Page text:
Little by little, more details are emerging about Daniel Yu, the mysterious investor behind Gotham City Research, the analysis firm that uncovered the fraudulent accounts of Spanish free wi-fi firm Gowex.
Yu, who studied at the Massachusetts Institute of Technology (MIT), worked as an analyst for a hedge fund before becoming a short seller – an investor who borrows shares, sells them on the market and hopes to repurchase them at a lower price before returning them to their owner, with the price difference representing his own profit.
It appears that Yu, who fashions himself after comic-book superhero Batman, was driven by the most powerful force there is: revenge.
According to Bloomberg, which interviewed Yu prior to the publication of the Gowex report, the former lost money in 2008 after investing in failed US mortgage lender Freddie Mac, which was brought down by the subprime debacle.
While Gowex is not Gotham City Research’s first victim, it is the first company to immediately and fully admit to fraud
“We are driven by the desire to show people that the world doesn’t belong to seemingly untouchable wrong-doers,” he told Bloomberg in a phone interview on June 23. “If you pay close attention to Batman, he always worked within the spirit and the letter of the law.”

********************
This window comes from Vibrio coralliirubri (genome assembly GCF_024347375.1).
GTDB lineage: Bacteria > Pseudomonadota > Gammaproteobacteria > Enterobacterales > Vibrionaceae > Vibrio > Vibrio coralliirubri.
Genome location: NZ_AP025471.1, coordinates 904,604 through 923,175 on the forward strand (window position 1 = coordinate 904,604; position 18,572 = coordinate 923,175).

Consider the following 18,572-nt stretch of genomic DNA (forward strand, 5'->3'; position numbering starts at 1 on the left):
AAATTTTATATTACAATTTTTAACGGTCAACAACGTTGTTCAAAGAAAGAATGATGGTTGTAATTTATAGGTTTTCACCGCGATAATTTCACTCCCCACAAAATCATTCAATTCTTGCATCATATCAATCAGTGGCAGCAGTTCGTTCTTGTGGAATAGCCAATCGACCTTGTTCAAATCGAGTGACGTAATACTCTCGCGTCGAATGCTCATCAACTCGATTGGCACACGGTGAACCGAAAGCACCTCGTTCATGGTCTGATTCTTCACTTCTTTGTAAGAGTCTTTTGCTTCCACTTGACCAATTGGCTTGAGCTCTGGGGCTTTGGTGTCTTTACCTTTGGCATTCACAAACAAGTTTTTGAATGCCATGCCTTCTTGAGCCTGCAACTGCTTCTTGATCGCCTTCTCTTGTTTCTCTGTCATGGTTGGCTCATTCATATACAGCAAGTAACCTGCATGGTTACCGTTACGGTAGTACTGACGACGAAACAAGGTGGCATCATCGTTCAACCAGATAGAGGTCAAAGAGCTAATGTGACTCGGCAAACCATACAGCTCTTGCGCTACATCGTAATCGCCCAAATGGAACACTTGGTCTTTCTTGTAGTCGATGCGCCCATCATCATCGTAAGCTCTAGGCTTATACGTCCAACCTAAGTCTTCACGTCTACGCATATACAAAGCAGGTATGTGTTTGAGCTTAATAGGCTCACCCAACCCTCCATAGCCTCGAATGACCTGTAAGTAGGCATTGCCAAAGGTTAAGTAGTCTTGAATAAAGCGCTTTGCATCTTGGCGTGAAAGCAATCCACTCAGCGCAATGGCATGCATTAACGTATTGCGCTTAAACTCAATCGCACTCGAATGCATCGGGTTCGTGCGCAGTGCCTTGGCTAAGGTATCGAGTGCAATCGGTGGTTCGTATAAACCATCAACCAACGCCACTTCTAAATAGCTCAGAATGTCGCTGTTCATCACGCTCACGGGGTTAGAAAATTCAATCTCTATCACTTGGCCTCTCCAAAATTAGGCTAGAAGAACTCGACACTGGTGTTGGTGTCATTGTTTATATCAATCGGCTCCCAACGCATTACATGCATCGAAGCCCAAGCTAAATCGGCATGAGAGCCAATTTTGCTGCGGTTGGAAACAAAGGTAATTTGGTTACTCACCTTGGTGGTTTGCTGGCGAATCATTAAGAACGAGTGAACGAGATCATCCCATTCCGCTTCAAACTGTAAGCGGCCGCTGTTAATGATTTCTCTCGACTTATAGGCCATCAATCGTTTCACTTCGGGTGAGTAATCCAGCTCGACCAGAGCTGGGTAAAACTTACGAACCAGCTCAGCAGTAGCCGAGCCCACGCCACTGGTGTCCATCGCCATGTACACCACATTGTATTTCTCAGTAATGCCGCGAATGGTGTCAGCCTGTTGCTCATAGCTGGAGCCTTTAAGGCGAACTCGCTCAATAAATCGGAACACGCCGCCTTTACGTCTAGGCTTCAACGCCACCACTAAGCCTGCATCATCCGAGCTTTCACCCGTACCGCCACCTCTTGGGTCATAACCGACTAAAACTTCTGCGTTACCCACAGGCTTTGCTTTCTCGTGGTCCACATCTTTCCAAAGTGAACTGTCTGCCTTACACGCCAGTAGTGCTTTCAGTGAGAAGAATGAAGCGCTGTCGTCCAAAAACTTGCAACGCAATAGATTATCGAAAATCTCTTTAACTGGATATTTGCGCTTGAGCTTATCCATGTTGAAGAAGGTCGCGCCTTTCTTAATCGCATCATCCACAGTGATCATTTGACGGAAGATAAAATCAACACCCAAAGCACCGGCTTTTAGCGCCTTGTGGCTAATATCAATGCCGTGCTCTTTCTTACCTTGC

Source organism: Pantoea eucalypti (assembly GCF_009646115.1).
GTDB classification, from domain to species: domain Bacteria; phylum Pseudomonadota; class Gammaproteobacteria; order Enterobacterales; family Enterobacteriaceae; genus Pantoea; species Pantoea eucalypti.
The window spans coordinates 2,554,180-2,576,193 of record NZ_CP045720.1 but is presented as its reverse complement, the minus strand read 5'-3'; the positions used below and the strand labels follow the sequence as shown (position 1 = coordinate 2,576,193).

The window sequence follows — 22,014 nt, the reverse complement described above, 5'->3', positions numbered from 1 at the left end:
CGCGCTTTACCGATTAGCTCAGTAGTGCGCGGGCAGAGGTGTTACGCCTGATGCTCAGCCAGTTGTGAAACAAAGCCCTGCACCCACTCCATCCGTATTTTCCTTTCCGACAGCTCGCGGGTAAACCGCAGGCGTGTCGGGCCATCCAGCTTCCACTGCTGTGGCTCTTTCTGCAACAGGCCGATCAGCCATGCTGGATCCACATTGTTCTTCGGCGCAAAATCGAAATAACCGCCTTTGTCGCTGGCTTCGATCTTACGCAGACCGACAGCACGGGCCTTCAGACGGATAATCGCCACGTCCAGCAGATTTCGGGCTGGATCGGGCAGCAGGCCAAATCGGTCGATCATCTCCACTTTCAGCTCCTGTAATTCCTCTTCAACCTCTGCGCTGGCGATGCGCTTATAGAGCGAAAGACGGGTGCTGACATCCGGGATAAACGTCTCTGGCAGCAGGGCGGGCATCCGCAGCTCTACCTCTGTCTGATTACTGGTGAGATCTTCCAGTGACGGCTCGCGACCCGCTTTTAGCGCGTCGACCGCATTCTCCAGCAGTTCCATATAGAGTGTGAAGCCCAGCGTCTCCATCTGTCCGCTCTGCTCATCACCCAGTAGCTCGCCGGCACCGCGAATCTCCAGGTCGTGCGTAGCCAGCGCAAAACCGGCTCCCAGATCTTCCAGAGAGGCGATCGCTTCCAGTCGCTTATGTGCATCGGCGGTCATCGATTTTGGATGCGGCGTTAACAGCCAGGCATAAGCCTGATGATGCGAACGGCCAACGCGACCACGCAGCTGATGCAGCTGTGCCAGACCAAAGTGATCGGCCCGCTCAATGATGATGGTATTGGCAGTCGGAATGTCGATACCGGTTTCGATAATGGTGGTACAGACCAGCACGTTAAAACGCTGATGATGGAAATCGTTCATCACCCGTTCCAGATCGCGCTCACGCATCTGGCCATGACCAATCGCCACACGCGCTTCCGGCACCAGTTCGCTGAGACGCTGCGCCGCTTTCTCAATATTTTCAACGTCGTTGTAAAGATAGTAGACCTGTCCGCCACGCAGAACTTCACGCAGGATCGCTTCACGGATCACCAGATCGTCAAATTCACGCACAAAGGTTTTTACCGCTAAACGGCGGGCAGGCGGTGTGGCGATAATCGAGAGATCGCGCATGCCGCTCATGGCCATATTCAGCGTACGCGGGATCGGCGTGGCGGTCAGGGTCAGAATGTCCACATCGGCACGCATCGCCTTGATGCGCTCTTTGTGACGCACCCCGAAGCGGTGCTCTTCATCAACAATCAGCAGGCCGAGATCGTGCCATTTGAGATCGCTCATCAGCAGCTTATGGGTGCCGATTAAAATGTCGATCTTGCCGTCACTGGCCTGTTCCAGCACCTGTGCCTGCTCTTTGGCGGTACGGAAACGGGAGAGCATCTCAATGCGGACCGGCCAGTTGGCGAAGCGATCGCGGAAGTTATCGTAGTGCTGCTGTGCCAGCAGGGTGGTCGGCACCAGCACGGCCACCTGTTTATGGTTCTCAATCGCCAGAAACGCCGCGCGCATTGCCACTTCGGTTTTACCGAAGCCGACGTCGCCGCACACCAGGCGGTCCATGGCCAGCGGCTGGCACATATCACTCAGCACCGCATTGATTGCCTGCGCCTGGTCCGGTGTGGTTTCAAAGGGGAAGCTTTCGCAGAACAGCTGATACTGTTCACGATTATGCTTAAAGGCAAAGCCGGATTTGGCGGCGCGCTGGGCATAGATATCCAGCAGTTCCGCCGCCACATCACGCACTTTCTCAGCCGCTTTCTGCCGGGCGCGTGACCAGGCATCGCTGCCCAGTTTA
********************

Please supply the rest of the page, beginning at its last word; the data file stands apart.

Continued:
Yu also told The Wall Street Journal that just as Batman catches criminals and hands them over to the authorities, Gotham City – named after the fictional city where Batman does his superhero work – catches financial wrongdoers.
While Gowex is not Gotham City Research’s first victim, it is the first company to immediately and fully admit to fraud. Gowex CEO Jenaro García admitted that he had been cooking the company books for at least four years.
But Spain’s securities watchdog, the CNMV, has vowed to find out whether Gotham profited from Gowex’s stock market crash. The short seller’s own report on the Spanish firm admitted that it stood to benefit from a possible drop in share price.
Gotham City Research’s strategy is similar to that of other speculative analysis firms such as Muddy Waters. Their operating method is to sell the shares, publish their negative report, try to give it as much publicity as possible through the social networks to ensure share price goes down, then repurchase the stock at a profit.